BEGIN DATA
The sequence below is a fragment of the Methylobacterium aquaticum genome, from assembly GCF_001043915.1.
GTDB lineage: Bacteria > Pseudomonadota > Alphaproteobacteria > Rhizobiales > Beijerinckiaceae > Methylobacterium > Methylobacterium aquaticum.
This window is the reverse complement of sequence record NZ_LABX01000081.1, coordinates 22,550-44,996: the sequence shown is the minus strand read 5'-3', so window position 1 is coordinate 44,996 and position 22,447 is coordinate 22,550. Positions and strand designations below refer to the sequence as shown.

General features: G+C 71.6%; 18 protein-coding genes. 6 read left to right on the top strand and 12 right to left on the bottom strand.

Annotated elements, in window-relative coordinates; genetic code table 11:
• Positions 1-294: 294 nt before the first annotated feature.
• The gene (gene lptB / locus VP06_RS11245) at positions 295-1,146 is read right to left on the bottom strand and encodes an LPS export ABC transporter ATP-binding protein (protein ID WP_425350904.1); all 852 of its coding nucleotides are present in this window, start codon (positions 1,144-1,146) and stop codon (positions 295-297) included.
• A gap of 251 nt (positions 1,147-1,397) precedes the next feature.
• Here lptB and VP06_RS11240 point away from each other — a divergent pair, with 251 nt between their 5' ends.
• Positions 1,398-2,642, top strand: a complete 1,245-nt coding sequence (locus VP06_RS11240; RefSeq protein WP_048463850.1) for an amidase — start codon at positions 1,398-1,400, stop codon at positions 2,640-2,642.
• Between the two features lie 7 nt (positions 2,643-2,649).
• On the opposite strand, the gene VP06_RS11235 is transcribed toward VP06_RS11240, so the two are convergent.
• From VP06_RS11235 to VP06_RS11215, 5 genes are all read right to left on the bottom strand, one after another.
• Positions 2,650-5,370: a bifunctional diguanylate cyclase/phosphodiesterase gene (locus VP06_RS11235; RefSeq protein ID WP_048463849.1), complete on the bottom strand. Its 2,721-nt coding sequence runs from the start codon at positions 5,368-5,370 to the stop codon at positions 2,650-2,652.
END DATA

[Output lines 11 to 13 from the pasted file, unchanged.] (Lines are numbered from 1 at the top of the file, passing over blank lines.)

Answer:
• Between the two features lie 7 nt (positions 2,643-2,649).
• On the opposite strand, the gene VP06_RS11235 is transcribed toward VP06_RS11240, so the two are convergent.
• From VP06_RS11235 to VP06_RS11215, 5 genes are all read right to left on the bottom strand, one after another.